MWEB have been vociferous supporters of free and open peering in South Africa and recently surprised the market when MWEB CEO Rudi Jansen announced that their days of paying for local transit are over.
“We have made a conscious decision that as from next month [November] we will not pay anybody for transit traffic any more. So if you don’t want to peer with us, that is it! We will not pay you one single cent anymore,” said MWEB CEO Rudi Jansen.
MWEB ISP CEO Derek Hershaw explains that their ultimate plan is to route traffic in the most cost-effective and efficient manner.
“When we launched Uncapped ADSL we said that the SA internet landscape had to change. Cheaper international bandwidth via Seacom was the first enabler of that process. There are still a number of other significant issues that need to be addressed and the extremely high costs of local transit bandwidth is one of them,” said Hershaw.
“For SA to come in line with global internet standards competition has to increase. If we want to see economic growth and social upliftment we need open internet policies, not restrictive ones. We want to move the internet forward and stimulate broadband adoption,” said Hershaw.
Hershaw said that old school telcos and ISPs need to move away from unnecessary profiteering at the expense of the SA consumer – networks should be open. “Most importantly though, we want our subscribers to have the best experience on the net and that can only be achieved through proper peering.”
The expected impact
It is well known that Telkom, Internet Solutions, Vodacom and MTN Business are particularly sticky when it comes to free and open peering and this is where the biggest impact is likely to be when MWEB’s transit links are cut.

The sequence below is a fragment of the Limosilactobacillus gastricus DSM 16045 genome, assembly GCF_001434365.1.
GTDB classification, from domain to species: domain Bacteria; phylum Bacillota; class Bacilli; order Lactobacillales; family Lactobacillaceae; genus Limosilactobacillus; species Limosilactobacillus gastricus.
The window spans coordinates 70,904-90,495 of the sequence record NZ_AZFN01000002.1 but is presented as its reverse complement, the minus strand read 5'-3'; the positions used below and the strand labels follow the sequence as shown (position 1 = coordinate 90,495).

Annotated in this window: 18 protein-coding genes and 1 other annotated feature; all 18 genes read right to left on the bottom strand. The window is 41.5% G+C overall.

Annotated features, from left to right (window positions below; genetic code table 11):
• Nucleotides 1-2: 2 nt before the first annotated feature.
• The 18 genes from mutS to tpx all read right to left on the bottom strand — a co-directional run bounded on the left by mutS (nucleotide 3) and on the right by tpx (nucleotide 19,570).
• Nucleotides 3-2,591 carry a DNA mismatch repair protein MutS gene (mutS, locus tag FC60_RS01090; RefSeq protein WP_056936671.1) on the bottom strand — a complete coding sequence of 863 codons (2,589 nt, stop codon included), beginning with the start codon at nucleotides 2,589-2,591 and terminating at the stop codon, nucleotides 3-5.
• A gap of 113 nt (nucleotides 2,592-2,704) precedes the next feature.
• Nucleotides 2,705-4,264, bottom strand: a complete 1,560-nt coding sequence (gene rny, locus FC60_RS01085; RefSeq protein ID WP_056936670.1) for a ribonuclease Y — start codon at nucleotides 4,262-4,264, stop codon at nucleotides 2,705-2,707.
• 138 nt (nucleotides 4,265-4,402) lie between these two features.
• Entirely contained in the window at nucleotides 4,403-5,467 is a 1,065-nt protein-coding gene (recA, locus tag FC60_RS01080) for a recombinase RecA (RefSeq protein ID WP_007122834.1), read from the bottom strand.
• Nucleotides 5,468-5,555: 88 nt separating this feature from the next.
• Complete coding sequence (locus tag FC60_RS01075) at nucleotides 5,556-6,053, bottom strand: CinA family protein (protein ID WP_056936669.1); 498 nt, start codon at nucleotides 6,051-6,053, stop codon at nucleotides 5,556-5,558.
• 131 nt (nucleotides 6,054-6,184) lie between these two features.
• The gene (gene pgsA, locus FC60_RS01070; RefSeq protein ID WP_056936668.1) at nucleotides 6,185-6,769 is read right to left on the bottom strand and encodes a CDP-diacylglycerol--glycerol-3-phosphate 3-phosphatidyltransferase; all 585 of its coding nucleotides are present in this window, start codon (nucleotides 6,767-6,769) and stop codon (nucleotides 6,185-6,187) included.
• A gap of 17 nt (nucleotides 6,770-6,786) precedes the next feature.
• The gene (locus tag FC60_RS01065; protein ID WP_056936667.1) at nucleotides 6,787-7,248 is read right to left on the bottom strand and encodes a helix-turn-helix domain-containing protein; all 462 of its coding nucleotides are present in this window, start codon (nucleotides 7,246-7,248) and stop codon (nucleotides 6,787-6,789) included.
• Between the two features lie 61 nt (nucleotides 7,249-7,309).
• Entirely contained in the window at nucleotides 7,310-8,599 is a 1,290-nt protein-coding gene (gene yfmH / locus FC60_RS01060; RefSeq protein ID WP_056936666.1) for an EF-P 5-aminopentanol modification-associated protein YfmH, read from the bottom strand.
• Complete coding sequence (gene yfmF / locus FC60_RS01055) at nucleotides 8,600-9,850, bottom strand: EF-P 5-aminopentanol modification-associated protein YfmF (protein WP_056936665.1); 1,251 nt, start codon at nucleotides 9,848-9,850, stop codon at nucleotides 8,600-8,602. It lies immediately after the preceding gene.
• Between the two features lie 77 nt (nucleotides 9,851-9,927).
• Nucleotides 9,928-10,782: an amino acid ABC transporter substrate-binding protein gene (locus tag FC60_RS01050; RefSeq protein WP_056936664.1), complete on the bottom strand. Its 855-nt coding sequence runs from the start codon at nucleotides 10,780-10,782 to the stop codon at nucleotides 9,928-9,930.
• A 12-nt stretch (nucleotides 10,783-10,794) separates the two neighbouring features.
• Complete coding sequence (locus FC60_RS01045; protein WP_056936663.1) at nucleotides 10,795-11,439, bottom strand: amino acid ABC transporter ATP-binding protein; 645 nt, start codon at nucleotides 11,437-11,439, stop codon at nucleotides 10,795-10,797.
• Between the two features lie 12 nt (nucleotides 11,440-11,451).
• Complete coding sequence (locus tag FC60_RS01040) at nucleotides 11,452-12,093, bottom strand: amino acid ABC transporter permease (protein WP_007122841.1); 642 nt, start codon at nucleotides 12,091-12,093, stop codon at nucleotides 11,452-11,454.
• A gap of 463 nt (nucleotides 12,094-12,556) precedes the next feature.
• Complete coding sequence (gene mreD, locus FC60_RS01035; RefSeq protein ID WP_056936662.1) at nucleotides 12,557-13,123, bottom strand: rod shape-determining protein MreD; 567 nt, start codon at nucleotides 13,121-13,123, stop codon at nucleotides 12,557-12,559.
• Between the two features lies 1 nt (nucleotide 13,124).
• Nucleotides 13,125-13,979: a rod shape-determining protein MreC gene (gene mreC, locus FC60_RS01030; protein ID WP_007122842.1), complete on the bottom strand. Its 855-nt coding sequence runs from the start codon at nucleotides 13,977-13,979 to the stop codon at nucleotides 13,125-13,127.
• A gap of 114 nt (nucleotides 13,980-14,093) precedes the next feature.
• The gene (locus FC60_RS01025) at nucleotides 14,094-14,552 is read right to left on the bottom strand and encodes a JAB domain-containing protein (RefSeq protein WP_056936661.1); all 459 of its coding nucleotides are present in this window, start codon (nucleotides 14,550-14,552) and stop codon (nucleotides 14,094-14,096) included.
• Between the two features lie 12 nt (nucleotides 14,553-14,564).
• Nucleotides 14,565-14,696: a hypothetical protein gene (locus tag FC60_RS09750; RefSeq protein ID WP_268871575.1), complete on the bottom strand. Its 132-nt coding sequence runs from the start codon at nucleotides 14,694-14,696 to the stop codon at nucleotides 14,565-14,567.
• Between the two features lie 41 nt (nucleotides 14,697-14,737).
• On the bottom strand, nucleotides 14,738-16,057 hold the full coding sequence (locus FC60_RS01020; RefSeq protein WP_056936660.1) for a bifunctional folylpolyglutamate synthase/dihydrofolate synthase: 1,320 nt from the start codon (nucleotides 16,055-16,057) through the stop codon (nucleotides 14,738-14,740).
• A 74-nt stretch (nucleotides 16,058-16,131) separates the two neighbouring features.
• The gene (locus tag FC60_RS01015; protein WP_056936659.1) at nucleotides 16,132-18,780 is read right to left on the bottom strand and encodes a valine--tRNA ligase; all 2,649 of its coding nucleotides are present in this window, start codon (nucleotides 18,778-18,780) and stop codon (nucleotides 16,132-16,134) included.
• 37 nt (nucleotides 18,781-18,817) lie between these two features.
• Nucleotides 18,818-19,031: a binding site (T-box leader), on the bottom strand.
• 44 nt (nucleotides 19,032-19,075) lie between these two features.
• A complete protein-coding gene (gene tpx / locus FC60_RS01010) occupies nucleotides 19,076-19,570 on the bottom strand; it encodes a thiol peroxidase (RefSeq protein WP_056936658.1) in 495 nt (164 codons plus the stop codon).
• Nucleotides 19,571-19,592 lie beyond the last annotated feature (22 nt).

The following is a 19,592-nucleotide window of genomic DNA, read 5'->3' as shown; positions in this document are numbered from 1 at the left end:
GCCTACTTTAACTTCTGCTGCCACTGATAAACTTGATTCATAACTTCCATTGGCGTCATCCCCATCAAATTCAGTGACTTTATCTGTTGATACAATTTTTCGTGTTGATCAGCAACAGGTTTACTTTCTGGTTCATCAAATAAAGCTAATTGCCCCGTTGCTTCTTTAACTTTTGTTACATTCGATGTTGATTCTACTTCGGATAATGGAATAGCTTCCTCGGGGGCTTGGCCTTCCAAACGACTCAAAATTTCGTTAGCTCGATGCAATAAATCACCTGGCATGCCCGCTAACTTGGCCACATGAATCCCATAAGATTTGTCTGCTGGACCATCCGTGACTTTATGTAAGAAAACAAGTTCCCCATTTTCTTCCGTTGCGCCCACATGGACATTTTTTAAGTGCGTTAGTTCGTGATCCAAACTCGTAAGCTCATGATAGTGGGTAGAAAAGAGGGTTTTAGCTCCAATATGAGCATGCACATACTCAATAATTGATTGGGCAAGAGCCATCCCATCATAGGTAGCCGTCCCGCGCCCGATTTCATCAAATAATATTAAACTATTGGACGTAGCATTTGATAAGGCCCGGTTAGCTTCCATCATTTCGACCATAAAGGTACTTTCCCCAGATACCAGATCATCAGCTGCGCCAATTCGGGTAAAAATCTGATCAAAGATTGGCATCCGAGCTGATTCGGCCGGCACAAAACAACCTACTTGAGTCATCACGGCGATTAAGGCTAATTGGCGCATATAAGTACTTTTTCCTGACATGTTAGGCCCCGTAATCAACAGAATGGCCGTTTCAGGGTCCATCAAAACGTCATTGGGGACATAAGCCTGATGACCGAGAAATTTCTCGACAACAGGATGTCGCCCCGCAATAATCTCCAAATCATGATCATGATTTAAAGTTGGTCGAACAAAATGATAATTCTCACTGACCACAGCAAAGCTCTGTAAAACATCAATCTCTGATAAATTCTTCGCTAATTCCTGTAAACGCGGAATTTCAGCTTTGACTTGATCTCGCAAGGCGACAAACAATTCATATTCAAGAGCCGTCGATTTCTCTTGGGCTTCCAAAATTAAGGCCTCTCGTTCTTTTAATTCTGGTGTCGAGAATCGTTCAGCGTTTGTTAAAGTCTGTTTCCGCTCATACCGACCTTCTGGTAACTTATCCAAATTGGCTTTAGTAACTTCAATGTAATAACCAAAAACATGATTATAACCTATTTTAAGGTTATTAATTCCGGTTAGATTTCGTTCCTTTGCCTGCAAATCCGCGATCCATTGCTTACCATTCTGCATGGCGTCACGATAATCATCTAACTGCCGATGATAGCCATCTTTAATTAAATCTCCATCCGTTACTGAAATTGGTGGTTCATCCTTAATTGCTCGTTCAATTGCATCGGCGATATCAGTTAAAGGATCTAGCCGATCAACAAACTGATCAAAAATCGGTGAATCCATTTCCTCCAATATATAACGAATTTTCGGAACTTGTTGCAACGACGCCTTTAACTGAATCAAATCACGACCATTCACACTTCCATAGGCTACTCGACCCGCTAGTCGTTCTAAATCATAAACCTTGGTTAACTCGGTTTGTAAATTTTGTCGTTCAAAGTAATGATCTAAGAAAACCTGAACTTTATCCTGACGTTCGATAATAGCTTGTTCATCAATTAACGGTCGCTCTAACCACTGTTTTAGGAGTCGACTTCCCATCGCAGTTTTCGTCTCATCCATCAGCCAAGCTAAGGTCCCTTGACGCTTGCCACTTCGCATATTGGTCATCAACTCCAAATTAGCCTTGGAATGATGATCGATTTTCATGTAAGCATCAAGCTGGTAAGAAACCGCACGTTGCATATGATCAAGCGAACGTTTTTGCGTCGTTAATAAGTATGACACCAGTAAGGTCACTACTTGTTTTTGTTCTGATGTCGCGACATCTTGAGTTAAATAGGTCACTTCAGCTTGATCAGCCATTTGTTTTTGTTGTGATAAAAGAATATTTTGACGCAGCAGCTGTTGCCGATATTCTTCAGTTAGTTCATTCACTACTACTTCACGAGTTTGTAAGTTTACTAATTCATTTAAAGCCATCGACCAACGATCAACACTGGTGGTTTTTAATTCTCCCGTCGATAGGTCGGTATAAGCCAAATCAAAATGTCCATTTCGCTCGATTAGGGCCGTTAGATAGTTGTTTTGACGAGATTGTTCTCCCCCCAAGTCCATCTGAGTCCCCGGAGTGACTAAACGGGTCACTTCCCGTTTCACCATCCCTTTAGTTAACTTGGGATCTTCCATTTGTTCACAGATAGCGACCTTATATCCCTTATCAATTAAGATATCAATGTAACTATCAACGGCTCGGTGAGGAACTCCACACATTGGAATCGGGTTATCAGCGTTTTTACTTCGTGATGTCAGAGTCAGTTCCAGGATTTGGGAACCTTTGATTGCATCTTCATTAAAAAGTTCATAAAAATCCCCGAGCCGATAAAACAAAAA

MWEB however guaranteed subscribers that they will not ‘black hole’ any local ISP’s traffic. “We will simply be rerouting traffic away from congested and very expensive local transit links to our international bandwidth, which is significantly cheaper and not congested,” said Hershaw.
All of MWEB’s traffic will therefore still be visible and accessible, but some traffic will just go a longer route (via London) to get to the other end. This will obviously result in higher latency and worse service levels.
In a proactive move, Hetzner – which hosts on the MTN Business network – warned their hosting customers that if they access the Internet via MWEB they may experience slower connectivity when accessing their website hosted on Hetzner’s South African network. Hetzner further warned that this will start to happen from tomorrow.
Will MWEB win the war?
Hershaw said that hopefully they establish a principle where all ISPs peer on an open basis using the “hot potato” principle – i.e. where you hand the traffic over at the closest point to where it is hosted.
“Currently this is in JHB and CPT. Most of our content resides in JHB today, but we plan to replicate it all in CPT over time. That will assist the smaller ISPs who may only be present in one of those locations,” said Hershaw.
MWEB is putting their money where their mouth is: “Some players have asked us to sell them transit. We do not believe in paying for transit or selling transit. Rather, we have invited all of them to peer with us.”
The worst case scenario, Hershaw said, is that the established operators do nothing.
According to Hershaw the best case scenario is that the larger players embrace the changes that have happened in almost every other market in the world.
“Ultimately that leads to improved competition and reduced costs for the end-user. We’ll probably end up somewhere in between in the short to medium term,” said Hershaw.
This strategy may have started working already and according to industry rumors, Internet Solutions (IS) has already started peering openly with MWEB in a proof-of-concept agreement.
Hershaw would however not comment on the peering with IS, saying that “all peering relationships are concluded under an NDA and we cannot make that sort of information public.”
MWEB spurns MTN and Telkom: What will happen next? << Comments and views